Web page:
21 envying, drunkenness, carousing, and things like these, of which I forewarn you, just as I have forewarned you, that those who practice such things will not inherit thekingdom ofGod.

22 But the fruit of the Spirit is love, joy, peace, patience, kindness, goodness, faithfulness,

23 gentleness, self-control; against such things there is no law.

24 Now those who belong to Christ Jesus have crucified the flesh with its passions and desires.

25 If we live by the Spirit, let us also walk by the Spirit.

26 Let us not become boastful, challenging one another, envying one another.

New American Standard Bible

Inductive Questions:

Q. The name Abel is very old and so the exact meaning in Hebrew is difficult to ascertain.  It could mean “a breath” or “vanity” or it could also mean “shepherd” or “herdsman.”  How does these meanings fit your understanding of Abel form these scriptures?

Q. Why do you think the Lord had favor on Abel and Abel’s offering over Cain’s?  What does scripture say? (hint: see Hebrews).

Q.  Can God have favor on a person and not their offering? Can God have favor on a person’s offering but not them?  Why or why not for both of these questions?

Q. Abel lived for a short time but his life made n impact (a town named after him, Jesus mentions him, and the writer of Hebrews mentions him.) What makes Abel so special?

Q. Compare Abel’s blood and Jesus’ blood.  What are the differences?

Q. Cain screwed up- we know that, but why?  Look at the verses from Galatians 5 above and compare Cain and Abel using the flesh versus Spirit discussion found there.  What have you discovered?

Application Questions:

Q. What makes our worship acceptable to God?  Do you feel that your worship is abel or Cain worship?

Q. We are asked to worship in Spirit and Truth.  Do you?

Q.  What if you knew that your worship of God could lead your brother or sister to murder you?  Would you still worship?

Q.  In what ways to you take the risk to worship like Abel?

Q. How is Galatians 5 speaking to you?

Discussion Sheet: Eve

Eve Journal Entry

Discussion Sheet


Biblical Personality: Eve

Reference(s): Genesis 2:18 through 3:24

Inductive Questions:

Q. Why do you think that Eve was created from Adam’s rib?  What is significant about a rib?

Q. Adam says that Eve is “Bone of my Bone and Flesh of my Flesh.”  What is he saying?  This is Hebrew poetry.  What is the heart of the statement?

Q. The serpent is a wild animal, one of those creatures that Adam and Eve are told to subdue.  How do they fail in this task with the serpent?  What was Eve’s weakness?  What was Adam’s weakness?

Q.  Read the serpent’s words closely.  What exactly is he saying to Eve?

Q. Adam and Eve were immediately ashamed of their nakedness.  What is the significance of this?

Q. Adam and Eve heard God when He came onto the Garden to meet with them and they hid.  Why do you think this is significant?

Q.  God announce the consequences of the fall (sin) to the serpent, Adam and Eve.  What are these consequences exactly, how are they related, and how are these consequences present today?

Q. In Christ, we are new creatures.  As Christians, how do you suppose our perspective of this story is different than those who do not believe in Christ or heard it told before Christ came?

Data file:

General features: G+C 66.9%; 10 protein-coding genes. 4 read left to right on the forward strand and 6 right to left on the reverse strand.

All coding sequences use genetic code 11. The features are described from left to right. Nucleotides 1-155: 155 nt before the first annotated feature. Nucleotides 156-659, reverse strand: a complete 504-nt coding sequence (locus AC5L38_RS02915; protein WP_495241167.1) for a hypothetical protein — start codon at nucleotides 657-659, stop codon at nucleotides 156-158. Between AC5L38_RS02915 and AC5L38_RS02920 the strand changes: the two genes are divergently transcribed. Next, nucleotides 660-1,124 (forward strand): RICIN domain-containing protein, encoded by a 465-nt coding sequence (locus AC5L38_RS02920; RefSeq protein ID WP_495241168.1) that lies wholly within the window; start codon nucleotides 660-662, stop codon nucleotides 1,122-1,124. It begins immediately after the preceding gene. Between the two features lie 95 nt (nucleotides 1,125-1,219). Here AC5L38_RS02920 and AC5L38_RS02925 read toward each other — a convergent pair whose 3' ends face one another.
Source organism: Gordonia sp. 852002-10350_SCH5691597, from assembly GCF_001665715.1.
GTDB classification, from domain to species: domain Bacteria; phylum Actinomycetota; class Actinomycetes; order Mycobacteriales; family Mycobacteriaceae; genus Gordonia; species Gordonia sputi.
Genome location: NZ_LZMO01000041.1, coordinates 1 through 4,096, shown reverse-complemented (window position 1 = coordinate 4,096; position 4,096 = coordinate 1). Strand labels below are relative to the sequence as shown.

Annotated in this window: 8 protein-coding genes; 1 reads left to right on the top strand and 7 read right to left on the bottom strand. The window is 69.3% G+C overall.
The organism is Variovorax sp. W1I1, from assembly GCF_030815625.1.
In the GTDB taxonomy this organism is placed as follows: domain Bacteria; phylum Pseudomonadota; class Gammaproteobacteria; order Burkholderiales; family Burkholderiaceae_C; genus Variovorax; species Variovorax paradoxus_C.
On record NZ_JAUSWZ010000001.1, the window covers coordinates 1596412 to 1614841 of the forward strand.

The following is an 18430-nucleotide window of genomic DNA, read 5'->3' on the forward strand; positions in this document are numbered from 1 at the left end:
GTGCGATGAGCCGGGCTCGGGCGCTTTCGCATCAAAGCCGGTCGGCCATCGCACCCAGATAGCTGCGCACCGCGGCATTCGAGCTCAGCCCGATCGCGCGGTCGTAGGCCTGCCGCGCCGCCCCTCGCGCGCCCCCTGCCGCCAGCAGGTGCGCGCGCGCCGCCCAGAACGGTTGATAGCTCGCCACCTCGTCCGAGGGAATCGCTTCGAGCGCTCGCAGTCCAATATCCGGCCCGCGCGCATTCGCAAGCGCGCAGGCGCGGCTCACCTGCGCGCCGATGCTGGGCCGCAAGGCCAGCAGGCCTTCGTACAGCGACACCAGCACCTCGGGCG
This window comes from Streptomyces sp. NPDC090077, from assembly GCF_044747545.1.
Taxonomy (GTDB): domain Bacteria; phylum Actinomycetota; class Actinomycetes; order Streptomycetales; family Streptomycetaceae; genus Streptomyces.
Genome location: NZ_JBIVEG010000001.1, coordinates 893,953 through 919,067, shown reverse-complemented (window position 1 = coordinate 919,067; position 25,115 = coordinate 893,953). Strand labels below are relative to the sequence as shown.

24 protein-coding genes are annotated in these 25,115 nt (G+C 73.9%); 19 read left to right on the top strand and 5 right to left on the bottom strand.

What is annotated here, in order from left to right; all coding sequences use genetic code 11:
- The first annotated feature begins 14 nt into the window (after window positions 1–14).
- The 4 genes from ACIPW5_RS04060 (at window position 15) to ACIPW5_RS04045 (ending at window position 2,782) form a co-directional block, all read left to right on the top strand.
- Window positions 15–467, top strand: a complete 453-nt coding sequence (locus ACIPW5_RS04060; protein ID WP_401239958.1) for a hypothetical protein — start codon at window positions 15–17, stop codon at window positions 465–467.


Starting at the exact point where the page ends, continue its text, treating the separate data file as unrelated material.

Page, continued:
Application Questions:

Q. Adam and Eve were created for intimacy.  How can you personally apply the answers (or discussion) rekated the questions about Eve’s creation listed above?

Q. How are you subduing the serpent? Are you consistent?  What can you put into your life to have dominion over the enemy as you were intended form the beginning?

Q. How is shame a motivating factor in your life?  Should it have any influence over a believer in Christ?

Q. How is God “rustling the leaves” in your garden to let you know He is present?  What is your response to Him?  How can you be more aware of His presence and eliminate any tendency to hide from Him?

Q. What you believe about yourself is second in importance only to what you believe about God.  What do you believe about yourself in relation to this story and in light of Christ’s triumph over sin?  Do you think that your beliefs line up with what the Word of God says about you?

Discussion Sheet:Adam

Adam Journal Entry

Discussion Sheet


Biblical Personality: Adam

Reference(s): Genesis 1:26 through 2:17

Inductive Questions:

Q. What do you suppose it means to be created in the image of God?

Q. What do you suppose it means to have the purpose of ruling all living things?

Q. Why do you suppose that God’s first acts after creating Adam were to bless him and then give him a command?  Is the command a blessing in and of itself?

Q. Are God’s commands on us restricting?

Q. What do you suppose God meant when he looked at Adam at the end of the day and said “It is good”?

Q. If the Sabbath is created in the context of work, how then should we work?

Q. What is the significance of Adam being created out of the dust (dirt) of the ground?

Q.  Why do you suppose God has Adam till the very dirt that he was made from?

Q. In Eden, Adam “Works and Watches.” What exactly do you suppose this is and why is it significant?

Q. The first and only thing that God says is not good in His creation of the universe is that Adam was alone.  Why do you suppose God makes this pronouncement?